FIG. 4 illustrates how the lamp fixture appears without tubular lamps. As can be seen in FIG. 4, each of the openings 21 are all aligned along an axis 26 parallel to the axis of support 12. While only one mounting bore 36 is shown in FIG. 4, any number of such bores may be drilled or formed into support 12 as required for the particular installation. Again, ribs or struts 33 providing additional support to frame 12 are shown. At lamp carrying tab slot 25, in FIG. 4, is illustrated the situation where the fixture 10 does not require the lamp carrying tab 20 to project upwardly and protrude through tab slot 25. The situation exists where no lamp is placed in the fixture. During assembly, the lamp carrying tab 20K is either clipped and salvaged or is merely pressed flat and even with the surface of the flat metal conducting bar so as not to protrude through the slot 25 and so as not to cause an irregularity on the back side of flange 12. Also shown in FIG. 4 are conductors 37 and 38 which connect bars 18 and 19 to a power source (not shown) by means of rivet 29 passing through rivet aperture 30 and rivet bore hole 24.
FIG. 5 is a back view of the invention shown in FIG. 4. FIG. 5 shows how bars 18 and 19 set into grooves 16 and 17. Groove shoulders 39, 40, 41, 42 are exposed for affixing self-adhesive bands which in turn cover the entire back side of flanges 13 and 14 securing bars 18 and 19 to support 12. As can be further seen in FIG. 5, bars 18 and 19 are continuous as they pass over joint 43, formed by two support sections, thus holding joint 43 in closed relationship when lamp carrying tabs 20A, 20B, 20C, . . . are projecting through and protruding from tab carrying slots 25A, 25B, 25C, . . . in support 12.
FIG. 6 illustrates the alignment of openings 21 in tabs 20H and 20L, while also showing how bars 18 and 19 are secured to the back side of flanges 13 and 14 in grooves 16 and 17 with self-adhesive bands 27 and 28 affixed to the back of bars 18 and 19 and shoulders 39, 40, 41, 42.
The assembly can be assembled without difficulty, the metal bars 18 and 19 simply being pressed between shoulders 40 and 42, 39 and 41, in grooves 16 and 17 on the back side of flanges 14 and 13, respectively. Lamp carrying tabs 20A, 20B, 20C, . . . simply slide through tab slots 25A, 25B, 25C, . . . for ready acceptance of lamps 22. Protective papers are removed from one side of self-adhesive strips 27 and 28 and are applied to the back side of flanges 13 and 14 securing metal bars 18 and 19 in grooves 16 and 17.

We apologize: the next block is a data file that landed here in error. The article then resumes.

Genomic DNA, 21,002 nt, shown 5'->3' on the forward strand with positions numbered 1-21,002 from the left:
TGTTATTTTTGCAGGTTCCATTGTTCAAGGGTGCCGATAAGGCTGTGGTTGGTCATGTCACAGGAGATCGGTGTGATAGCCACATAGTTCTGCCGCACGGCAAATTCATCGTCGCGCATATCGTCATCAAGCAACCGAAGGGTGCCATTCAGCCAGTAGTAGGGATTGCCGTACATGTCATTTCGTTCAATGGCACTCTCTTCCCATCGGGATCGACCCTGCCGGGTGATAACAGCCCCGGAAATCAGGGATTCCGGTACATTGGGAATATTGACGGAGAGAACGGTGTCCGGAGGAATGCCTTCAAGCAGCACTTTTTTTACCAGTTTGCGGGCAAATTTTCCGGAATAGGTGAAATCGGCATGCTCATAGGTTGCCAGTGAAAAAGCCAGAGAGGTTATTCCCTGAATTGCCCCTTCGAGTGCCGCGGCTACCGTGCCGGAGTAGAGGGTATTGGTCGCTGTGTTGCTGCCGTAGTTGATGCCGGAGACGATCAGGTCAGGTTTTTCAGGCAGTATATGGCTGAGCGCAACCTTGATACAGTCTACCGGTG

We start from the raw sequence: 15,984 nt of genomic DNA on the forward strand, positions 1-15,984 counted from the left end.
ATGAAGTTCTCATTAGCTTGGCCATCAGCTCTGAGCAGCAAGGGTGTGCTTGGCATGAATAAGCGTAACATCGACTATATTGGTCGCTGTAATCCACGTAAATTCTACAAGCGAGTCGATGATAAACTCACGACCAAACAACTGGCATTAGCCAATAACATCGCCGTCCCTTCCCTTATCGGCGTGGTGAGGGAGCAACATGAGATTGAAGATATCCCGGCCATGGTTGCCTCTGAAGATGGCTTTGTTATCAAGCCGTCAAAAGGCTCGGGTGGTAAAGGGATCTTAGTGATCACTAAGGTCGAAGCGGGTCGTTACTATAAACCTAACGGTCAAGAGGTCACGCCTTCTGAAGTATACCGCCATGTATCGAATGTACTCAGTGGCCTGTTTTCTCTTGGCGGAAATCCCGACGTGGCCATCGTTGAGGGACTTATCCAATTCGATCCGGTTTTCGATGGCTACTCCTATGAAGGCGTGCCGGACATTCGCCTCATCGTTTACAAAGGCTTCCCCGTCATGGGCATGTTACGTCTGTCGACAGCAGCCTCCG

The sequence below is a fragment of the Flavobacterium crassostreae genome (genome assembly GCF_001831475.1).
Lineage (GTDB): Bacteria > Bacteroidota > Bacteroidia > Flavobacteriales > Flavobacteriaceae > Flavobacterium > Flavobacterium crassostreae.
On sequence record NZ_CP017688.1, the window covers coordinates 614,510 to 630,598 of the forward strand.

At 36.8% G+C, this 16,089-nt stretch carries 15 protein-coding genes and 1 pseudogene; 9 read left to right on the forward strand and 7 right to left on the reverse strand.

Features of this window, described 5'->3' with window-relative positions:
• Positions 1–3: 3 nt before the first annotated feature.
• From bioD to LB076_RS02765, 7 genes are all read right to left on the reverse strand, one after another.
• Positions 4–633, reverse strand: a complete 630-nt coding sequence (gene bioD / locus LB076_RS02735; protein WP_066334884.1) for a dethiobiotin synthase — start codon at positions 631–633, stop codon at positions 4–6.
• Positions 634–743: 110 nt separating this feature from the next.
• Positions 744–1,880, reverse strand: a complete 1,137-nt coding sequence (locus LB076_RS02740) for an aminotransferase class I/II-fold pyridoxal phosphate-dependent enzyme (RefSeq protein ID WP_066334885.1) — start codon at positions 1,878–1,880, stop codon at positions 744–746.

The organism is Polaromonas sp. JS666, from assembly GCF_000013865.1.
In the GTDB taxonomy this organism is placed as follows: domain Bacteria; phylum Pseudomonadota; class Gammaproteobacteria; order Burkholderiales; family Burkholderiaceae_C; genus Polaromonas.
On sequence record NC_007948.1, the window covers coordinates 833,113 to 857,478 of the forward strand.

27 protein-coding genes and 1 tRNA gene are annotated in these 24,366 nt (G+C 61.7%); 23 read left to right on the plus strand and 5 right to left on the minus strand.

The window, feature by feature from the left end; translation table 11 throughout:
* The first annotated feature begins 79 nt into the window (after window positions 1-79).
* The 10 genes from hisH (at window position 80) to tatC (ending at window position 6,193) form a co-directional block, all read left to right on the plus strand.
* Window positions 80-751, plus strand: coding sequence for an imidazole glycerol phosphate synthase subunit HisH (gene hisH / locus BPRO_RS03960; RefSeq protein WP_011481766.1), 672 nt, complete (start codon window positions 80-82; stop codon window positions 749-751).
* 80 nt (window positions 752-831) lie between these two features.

In situations where the user desires to eliminate lamps 22 along fixture 10, he simply presses down the appropriate lamp securing tab 20 so that such tab does not protrude through tab slot 25, thereby eliminating a lamp from that particular location. If, at a later date, it is determined that more lighting is required, the user simply removes the fixture from its location, presses lamp carrying tab 20 into the upstanding position perpendicular to the strip and projects the tab through slot tab 25, thus providing an additional location for placement of a lamp. (As can be seen from this disclosure, it would be necessary to ensure that a pairing of tabs is provided in order to install a lamp at any particular location.)
The foregoing is considered illustrative only of the principles of the invention. Further, since numerous modifications and changes will readily occur to those skilled in the art, it is not desired to limit the invention to the exact construction and operation shown and described, and accordingly any suitable modifications and equivalents may be resorted to, falling within the scope of the invention as claimed.
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|U.S. Classification||362/219, 362/249.01, 439/235, 362/647|
|International Classification||F21S4/00, F21V19/00|
|Cooperative Classification||F21S4/20, F21V19/0085|
|European Classification||F21S4/00L, F21V19/00F1A|
|Dec 9, 1988||FPAY||Fee payment|
Year of fee payment: 4
|Nov 17, 1992||FPAY||Fee payment|
Year of fee payment: 8
|Dec 2, 1996||FPAY||Fee payment|
Year of fee payment: 12